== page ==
Reaching age 55 was a rude awakening in terms of pension planning and provision. Since then I have been able to pay the maximum £40,000 annually into my self-invested personal pension and to use carryover from previous years. My plan is to pay in the maximum £40,000 during the first six months of the next financial year and then take early retirement in October 2020. I can access a small number of final salary schemes for both taxable and tax-free income, leaving the Sipp invested for a few years before taking it.
My brother and I own equal shares in a house valued at £120,000 that we need to sell soon. The original cost was approximately £60,000. It is registered in our two names only. For capital gains purposes, are we able to use each of our wives’ £12,000 allowance as well as our own to minimise the impact of capital gains tax, or would we have to register our wives as co-owners to be able to do this?
Allan Johnston, by email
When buying an investment trust, the share price discount or premium may reflect on returns. If I were to buy a trust because of its discounted price, I would be worried about when its performance would turn around for the better. In contrast, a fund’s price reflects its performance, so I don’t have to worry about the implications of a discount or premium.
I have a discretionary trust that has run for almost seven years. Soon it will pass out of my estate into the estates of three trustees, my daughters. If they sell the property in the trust, they will be liable for capital gains tax. One of them lives in Australia and does not pay UK tax. Assuming the estate is divided equally, a third to each, there would be capital gains tax due to HMRC on two-thirds of it. But how would my daughter in Australia be treated?
Peter Abbott, by email
I plan to gift £200,000 to my 50-year-old daughter, who has learning difficulties and no income. I propose to invest it for her in the City of London investment trust through a Halifax trading account at a platform fee cost of £12.50 a year. The dividends should generate about £8,000 a year for her bank account, which would cover the cost of a leasehold studio flat and living expenses. My wife and I are 74 and own other assets that will attract inheritance tax. Will the £200,000 gift be a potentially exempt transfer? Or will our daughter have to pay tax on the gift?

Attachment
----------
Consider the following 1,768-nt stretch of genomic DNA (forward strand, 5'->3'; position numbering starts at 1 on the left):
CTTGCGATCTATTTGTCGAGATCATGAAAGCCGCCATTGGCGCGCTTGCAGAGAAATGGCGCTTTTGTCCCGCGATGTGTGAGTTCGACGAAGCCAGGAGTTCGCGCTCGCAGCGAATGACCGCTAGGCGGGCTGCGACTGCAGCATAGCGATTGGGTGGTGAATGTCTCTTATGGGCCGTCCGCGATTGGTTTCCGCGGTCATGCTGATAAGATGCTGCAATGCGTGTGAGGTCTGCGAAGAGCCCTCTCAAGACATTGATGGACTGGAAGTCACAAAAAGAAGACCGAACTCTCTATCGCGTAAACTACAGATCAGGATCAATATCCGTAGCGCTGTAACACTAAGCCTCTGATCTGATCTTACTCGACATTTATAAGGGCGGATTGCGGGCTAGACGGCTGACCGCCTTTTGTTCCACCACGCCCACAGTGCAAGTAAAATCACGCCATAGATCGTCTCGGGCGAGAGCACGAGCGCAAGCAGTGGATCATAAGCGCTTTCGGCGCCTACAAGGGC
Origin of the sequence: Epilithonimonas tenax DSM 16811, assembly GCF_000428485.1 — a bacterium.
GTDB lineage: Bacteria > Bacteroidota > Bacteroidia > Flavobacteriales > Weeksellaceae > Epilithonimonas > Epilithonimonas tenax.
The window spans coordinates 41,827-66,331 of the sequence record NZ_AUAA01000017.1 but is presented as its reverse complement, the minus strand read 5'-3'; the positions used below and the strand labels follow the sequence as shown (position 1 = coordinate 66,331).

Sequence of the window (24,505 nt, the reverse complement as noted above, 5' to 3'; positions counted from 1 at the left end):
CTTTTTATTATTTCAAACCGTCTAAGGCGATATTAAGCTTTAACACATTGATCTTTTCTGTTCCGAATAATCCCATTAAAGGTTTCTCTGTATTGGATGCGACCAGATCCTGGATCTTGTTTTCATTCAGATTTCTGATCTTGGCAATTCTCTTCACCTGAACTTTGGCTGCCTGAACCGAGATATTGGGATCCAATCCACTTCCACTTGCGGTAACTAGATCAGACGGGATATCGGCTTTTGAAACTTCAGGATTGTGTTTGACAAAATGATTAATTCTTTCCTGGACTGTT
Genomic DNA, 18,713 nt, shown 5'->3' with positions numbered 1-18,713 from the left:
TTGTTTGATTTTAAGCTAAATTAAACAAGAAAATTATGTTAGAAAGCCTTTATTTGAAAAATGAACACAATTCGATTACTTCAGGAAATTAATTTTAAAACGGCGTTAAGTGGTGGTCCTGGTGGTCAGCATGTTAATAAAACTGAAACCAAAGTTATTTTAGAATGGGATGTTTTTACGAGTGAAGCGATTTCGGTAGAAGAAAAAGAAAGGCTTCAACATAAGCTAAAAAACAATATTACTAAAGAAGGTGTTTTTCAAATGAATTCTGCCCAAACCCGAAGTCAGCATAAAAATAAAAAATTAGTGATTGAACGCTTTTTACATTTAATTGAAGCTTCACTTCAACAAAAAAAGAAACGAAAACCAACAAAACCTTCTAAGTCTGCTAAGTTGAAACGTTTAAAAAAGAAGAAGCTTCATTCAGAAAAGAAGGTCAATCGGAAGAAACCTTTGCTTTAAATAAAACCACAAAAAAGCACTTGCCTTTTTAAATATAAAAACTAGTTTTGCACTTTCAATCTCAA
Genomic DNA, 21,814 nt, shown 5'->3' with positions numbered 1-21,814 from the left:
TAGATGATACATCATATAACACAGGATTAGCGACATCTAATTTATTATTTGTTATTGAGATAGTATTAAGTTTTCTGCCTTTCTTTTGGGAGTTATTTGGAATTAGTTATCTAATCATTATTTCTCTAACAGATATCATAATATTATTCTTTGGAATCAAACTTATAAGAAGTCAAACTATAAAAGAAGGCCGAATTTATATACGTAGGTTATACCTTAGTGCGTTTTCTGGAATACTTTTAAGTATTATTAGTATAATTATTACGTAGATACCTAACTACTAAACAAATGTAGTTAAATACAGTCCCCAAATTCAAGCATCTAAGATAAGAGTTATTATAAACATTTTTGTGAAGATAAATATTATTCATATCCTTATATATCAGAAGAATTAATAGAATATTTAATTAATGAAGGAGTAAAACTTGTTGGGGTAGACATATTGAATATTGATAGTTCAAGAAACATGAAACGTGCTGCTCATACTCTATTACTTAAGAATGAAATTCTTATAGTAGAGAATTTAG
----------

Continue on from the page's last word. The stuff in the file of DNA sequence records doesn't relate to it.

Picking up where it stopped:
I have a buy-to-let flat that will trigger a big capital gains tax bill if I sell it. Can I pass ownership in tranches to my daughter (10% a year) so that the gain on each tranche is within the CGT annual exemption. If I live for seven years after the final transfer, I assume there would also be no IHT to pay. The flat has no mortgage. The only downside I see is the legal fees for each transfer.
Eddie Montreaux, Brighton
I recently took up a job where I have become a member of the Local Government Pension Scheme. I’m trying to work out if it would be beneficial for me to transfer into the scheme two private pensions I hold, which have transfer values of £95,435 (Aegon) and £13,514 (Aviva).
Regarding the latter, I’ve been told by the LGPS that this amount “would enable [me] to count an amount of CARE pension of £1,117 per annum”. I’m awaiting a quote for the former. My normal pension age is 67 (I’m approaching 50), at which point the above would be payable.
When our child was born, we set up a designated investment through Witan. Now he is approaching 18, we will shortly be transferring this investment across to him. Could you advise whether my partner or I need to declare anything on our tax returns when this is transferred, or will it all fall into his allowance for CGT?
David Griffiths, by email
My wife and I jointly own assets well over the inheritance threshold and wish to gift some of these to our children. Could we transfer these assets into my wife’s name, she being younger and in better health than me, and more likely to survive for seven years – or would HMRC view this as tax avoidance or evasion?
Raymond Dent, by email
Can you explain how Lindsell Train Investment Trust (LTI) can trade at a premium of 75% above net asset value (quoted on interactive investor’s website in mid-April)? Does this effectively mean investors believe the fundamental investments this trust has already made will be worth 75% more, within a reasonable timescale? Why would, or should, anyone pay such a premium?